Mi padrastro nos llevaba los fines de semana a tomar parte de la delicia, comíamos costillas encebolladas, frijoles charros, salsa borracha, y una jarra bien fría de cerveza Mexicana.

Otra cosa que no era tan común es que vendía la bebida mítica indigena conocida cómo pulque en El Taurino hasta que bajó en calidad por causa del proveedor. “Tuve que quitarlo del menú, le dije que lo estaba bautizando mucho.” Cuando le pedí clarificación, me explicó que bautizar se le dice cuando diluyen el pulque con agua, algo que a él no le gusta. La calidad es lo más importante para Don Adolfo.

La Conexión King Taco-El Taurino

El barrio siempre ha susurrado y chismeado sobre algún pleito entre El Taurino y el famoso King Taco. El difunto Raul Martinez fue el mayor de nueve, cinco hermanas y cuatro hermanos. Don Adolfo incluye. “Mi hermano fue un gran hombre. Podía hacer lo que le daba la gana. En su vida, aprendió de todo. Nunca hubo resentimiento entre nosotros; fue un buen hermano conmigo.” dice Don Adolfo a L.A. TACO durante una entrevista en su hora de comida. Puso el rumor a descansar diciendo que su hermano le ayudó construir su negocio como manera de establecerlo aquí en los Estados Unidos. Don Adolfo no ha franquiciado El Taurino, pero sí opera El Rincón Taurino junto otro de sus hermanos quien tienen ubicaciones en Panorama City y La Puente.  

El Taurino se ha vuelto infame por su tacañería con respeto a sus salsas verdes y rojas, adictivas igual que pioneras. En sus primeros días se les daba al cliente limón, rábanos, y cebollitas asadas con cada orden. “Había tanto desperdicio al final de cada turno. Tirábamos baldes de rábanos, limones, y cebollas a la basura, desafortunadamente.” dice Don Adolfo a L.A. TACO cuando le preguntamos por qué ya no se ofrecen las guarniciones. 

Don Adolfo dice que la clientela de esos tiempos desperdiciaba mucho, y los precios seguían subiendo. Fue por eso que decidió no ofrecer las verduras adicionales y enfocarse en los artículos básicos de su menú. Por otra parte, la clientela no estaba contenta con su decisión cuando se implementó en los 1980s. Esto ha persistido hasta el día de hoy, y los clientes siguen pidiendo y queriendo más salsa. Hablando con algunos de los clientes en el restaurant delinea está dynamica claramente.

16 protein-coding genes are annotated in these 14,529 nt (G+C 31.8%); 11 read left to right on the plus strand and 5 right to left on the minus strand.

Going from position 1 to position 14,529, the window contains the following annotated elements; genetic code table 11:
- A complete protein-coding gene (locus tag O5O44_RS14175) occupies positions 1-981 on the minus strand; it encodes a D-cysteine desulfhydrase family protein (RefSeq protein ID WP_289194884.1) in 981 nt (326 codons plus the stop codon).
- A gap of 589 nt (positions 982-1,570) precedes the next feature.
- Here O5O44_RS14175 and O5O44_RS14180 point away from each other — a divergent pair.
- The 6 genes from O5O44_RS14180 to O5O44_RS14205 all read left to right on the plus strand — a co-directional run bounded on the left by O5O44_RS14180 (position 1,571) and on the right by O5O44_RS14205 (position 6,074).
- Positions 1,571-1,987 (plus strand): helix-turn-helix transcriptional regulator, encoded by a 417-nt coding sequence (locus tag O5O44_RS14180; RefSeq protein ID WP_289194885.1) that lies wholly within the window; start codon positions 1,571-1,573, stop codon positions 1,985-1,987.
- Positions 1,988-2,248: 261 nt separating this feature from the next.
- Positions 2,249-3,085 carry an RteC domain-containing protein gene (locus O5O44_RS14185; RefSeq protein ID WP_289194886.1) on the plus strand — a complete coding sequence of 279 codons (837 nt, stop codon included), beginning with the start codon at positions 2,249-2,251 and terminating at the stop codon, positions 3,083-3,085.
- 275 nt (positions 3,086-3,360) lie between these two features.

Jennifer, quien prefirió no dar apellido, ordenó tostadas de carne asada con dos de sus amistades, Chris y Luis, quienes han sido clientes por varios años. “Me encanta la comida; odio el servicio,” dice Luis. “No me gusta el servicio, especialmente si están muy ocupados. Cuando quieres más salsa, se enojan y te cobran doble.”

“¿Pero igual comes aquí, verdad?” interviene Chris, “Todos los lugares son así. Los lugares auténticos, con comida auténtica, sin tonterías.” Luis termina. Jennifer piensa por un momento y agrega, “Yo amo El Taurino...pero es verdad que necesitan mejorar su servicio. Y aunque no lo hagan, de todos modos regreso.”

Hablando con Joan L., quien ha sido cliente durante 20 años dice, “A los Coreanos nos gusta porque amamos la comida picante, pero esa salsa roja es demasiada picante para mi. Prefiero la verde.”

En los últimos tres años, Roberto Campos ha llegado a El Taurino, originario de San Miguel, El Salvador sin problema alguno con el servicio o el número de salsa que le dan. Hablando con L.A. TACO en español dijo, “Son bien amables, todo bien bueno. Siempre me tratan bien y me dan bastante salsa.”

Son estas micro-tensiones de recibir suficiente salsa o no que se suman a la tradición de El Taurino. Con su temática de toros en el interior del restaurant, un eslogan que lee “un buen lugar para comer,” y la dedicación a proveer carnes de calidad durante más de 40 años, El Taurino es testamento a la dedicación de Don Adolfo a ofrecer los platillos típicos de su México natal.

Aparentemente, el negocio ha sido afectado durante la pandemia. Don Adolfo dice que la gente no ordena tanta barbacoa, costilla, y comida tradicional porque parte de la experiencia es disfrutar las comidas recién hechas dentro del restaurante. Entre más atardecía el día, y la tarde se convertía en noche, todavía había bastante gente esperando sus órdenes pacientemente afuera del restaurante debajo de carpas designadas. 

El Taurino es una joya de la comunidad, uniendo a Coreanos, Centroamericanos, y Mexicanos a través de comiendo tacos de asada, al pastor, tripas, buche, lengua, costillas, y barbacoa—las cuales todas estas comunidades comparten en un amor por la carne tierna y salsas sabrosas. 

Si eres entusiasta nivel 99 de Taco Life, pideles una cabeza de borrego entera que rinde aproximadamente dos libras de carne deliciosa por tan solo $12.

Translated by Alex Bravo for L.A. TACO.